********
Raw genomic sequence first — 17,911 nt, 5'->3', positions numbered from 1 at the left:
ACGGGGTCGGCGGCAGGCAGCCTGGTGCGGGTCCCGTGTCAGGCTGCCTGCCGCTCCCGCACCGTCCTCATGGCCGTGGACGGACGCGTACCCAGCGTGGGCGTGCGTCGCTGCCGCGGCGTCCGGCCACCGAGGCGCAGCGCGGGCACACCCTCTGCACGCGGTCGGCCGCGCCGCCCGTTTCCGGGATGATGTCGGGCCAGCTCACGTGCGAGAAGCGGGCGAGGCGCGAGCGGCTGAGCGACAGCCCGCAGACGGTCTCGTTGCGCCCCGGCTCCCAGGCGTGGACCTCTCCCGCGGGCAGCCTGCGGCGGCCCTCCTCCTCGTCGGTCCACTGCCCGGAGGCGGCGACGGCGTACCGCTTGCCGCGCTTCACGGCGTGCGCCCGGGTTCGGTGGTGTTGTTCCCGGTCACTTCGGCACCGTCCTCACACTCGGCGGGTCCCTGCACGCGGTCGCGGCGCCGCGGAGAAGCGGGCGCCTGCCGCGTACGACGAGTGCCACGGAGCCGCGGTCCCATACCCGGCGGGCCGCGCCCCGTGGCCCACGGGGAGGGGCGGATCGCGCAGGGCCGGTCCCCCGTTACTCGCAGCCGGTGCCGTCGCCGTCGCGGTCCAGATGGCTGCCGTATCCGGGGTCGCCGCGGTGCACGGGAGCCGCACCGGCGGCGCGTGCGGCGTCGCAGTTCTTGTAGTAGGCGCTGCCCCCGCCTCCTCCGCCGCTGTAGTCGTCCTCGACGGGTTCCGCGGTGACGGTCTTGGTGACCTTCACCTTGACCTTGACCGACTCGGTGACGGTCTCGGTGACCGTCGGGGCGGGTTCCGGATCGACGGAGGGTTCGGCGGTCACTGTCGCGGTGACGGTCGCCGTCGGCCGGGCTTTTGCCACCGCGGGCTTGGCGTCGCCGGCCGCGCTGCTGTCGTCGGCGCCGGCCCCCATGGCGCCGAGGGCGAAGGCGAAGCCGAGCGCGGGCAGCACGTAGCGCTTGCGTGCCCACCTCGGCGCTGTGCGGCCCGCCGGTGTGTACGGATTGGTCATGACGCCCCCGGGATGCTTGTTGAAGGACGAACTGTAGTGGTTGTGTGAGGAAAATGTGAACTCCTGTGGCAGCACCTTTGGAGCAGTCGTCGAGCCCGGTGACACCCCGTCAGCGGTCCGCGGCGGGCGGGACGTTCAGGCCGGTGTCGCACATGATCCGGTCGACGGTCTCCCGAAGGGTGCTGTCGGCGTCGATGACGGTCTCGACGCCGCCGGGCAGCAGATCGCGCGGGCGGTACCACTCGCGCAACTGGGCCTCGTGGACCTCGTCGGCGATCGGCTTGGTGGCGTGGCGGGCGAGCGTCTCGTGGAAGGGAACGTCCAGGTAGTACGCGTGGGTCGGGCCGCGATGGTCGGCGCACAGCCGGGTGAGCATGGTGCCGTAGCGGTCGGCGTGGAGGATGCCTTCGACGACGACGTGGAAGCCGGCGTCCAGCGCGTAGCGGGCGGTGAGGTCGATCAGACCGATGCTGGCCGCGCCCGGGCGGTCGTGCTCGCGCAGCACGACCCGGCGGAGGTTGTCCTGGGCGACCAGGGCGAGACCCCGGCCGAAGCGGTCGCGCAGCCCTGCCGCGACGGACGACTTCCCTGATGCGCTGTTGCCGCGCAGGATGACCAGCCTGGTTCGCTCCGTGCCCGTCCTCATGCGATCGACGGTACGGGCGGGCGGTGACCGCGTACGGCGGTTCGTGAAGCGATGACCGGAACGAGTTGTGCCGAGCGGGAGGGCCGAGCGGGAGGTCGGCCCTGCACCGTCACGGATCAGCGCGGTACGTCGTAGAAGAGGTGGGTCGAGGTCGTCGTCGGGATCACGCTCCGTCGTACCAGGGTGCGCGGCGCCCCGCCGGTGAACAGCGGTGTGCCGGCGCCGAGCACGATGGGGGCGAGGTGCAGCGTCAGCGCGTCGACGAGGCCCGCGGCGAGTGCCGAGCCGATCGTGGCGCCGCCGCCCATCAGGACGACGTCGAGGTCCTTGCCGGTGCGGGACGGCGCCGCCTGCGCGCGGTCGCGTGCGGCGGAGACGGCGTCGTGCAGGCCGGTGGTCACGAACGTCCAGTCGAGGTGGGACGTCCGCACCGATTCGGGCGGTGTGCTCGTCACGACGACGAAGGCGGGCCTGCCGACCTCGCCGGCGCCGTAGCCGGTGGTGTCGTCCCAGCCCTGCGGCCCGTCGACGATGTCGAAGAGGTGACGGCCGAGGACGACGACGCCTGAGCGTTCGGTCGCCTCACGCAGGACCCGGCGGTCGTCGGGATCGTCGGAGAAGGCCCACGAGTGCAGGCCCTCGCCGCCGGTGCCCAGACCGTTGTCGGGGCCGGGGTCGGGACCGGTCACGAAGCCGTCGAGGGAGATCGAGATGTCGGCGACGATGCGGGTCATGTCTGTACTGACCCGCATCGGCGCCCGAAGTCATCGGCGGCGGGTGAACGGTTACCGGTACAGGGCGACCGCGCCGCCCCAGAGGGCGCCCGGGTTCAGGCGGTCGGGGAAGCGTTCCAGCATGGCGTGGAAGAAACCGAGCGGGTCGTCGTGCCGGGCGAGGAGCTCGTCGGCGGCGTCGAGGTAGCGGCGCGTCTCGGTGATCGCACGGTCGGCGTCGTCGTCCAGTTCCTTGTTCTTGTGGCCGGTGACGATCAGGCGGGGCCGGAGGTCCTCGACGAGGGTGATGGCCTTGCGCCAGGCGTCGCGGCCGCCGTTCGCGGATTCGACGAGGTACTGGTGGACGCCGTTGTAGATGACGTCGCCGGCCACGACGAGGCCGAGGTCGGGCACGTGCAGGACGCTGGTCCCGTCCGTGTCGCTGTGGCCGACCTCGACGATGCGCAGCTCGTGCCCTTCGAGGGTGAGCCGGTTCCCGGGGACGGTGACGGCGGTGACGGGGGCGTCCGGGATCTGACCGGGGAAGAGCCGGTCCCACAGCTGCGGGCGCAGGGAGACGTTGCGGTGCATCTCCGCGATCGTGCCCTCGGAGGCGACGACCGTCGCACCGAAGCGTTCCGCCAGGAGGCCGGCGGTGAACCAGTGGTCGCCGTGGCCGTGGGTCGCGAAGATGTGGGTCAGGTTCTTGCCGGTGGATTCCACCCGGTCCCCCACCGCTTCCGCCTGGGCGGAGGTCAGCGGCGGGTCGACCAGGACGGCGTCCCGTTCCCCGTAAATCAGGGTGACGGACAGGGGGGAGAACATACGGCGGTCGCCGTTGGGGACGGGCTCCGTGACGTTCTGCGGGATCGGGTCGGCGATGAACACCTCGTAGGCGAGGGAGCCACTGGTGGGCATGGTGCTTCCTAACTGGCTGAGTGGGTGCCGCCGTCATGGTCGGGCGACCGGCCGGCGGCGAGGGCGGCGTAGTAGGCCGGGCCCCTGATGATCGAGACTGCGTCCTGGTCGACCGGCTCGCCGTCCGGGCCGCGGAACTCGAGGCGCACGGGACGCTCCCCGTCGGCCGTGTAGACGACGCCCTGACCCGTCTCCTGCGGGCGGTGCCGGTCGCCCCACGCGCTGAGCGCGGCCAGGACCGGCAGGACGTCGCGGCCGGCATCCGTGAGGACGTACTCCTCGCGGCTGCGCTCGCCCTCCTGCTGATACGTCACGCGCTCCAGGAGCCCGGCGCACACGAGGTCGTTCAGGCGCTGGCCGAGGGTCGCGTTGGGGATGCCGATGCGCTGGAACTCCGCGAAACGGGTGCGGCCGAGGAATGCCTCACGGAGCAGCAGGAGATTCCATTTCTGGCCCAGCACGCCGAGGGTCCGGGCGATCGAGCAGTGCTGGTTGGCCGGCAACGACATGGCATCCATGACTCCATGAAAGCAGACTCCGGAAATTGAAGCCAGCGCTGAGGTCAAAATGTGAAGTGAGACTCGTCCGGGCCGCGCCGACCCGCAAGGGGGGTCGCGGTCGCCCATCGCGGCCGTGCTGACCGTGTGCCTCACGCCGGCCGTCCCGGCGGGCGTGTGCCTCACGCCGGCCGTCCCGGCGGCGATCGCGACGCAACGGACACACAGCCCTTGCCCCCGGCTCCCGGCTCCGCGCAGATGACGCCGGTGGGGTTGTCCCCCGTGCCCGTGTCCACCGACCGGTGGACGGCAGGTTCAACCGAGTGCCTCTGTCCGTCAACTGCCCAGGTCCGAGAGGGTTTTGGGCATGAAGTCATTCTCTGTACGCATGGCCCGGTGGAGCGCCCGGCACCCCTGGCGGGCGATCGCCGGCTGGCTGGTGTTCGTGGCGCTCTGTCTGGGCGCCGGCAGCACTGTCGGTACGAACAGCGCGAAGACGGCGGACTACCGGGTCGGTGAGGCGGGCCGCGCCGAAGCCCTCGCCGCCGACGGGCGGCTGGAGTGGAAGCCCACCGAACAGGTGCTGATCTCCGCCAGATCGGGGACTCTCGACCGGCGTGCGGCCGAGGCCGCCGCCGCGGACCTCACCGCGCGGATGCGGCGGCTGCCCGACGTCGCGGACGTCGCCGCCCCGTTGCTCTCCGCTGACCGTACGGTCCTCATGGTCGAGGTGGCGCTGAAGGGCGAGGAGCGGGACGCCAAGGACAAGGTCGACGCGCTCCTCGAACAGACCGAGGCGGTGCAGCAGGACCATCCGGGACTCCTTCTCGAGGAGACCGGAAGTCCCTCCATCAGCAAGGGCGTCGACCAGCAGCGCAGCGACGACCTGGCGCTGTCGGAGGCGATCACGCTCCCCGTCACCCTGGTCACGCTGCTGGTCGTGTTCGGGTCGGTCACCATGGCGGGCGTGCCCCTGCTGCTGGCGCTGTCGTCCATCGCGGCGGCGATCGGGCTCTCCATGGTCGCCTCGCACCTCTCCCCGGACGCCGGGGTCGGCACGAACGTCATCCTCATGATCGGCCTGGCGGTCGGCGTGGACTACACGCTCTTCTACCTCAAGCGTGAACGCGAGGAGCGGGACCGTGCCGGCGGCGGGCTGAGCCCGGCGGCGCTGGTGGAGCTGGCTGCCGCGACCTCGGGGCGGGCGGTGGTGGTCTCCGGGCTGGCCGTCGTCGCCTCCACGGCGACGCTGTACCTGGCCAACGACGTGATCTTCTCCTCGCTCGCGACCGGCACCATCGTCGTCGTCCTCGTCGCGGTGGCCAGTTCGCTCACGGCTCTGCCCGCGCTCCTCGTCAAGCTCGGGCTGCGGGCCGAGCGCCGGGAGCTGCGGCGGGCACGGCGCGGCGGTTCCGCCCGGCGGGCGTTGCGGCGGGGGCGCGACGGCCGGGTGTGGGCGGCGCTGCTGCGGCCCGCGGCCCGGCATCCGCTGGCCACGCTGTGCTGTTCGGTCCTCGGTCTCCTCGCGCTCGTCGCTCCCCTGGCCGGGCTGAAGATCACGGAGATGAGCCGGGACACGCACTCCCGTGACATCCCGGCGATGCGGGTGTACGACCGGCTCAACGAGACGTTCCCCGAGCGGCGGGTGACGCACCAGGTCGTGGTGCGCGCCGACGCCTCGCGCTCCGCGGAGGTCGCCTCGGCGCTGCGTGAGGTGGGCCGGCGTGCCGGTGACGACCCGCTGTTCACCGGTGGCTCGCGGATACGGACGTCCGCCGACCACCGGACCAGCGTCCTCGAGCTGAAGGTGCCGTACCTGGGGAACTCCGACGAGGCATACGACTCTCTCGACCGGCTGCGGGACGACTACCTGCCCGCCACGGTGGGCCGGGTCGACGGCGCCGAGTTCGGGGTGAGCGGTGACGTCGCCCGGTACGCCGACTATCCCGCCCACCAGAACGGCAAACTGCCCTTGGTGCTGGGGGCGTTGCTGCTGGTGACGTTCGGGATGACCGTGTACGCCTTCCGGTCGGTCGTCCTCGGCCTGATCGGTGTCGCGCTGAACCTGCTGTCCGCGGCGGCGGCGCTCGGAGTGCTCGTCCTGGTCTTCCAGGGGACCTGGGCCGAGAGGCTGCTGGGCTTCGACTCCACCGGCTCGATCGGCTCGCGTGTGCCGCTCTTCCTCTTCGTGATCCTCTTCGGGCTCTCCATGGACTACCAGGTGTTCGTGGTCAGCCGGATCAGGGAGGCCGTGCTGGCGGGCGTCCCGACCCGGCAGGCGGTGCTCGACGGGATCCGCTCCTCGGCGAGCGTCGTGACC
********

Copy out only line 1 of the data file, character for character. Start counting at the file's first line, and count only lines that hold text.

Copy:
Raw genomic sequence first — 17,911 nt, 5'->3', positions numbered from 1 at the left: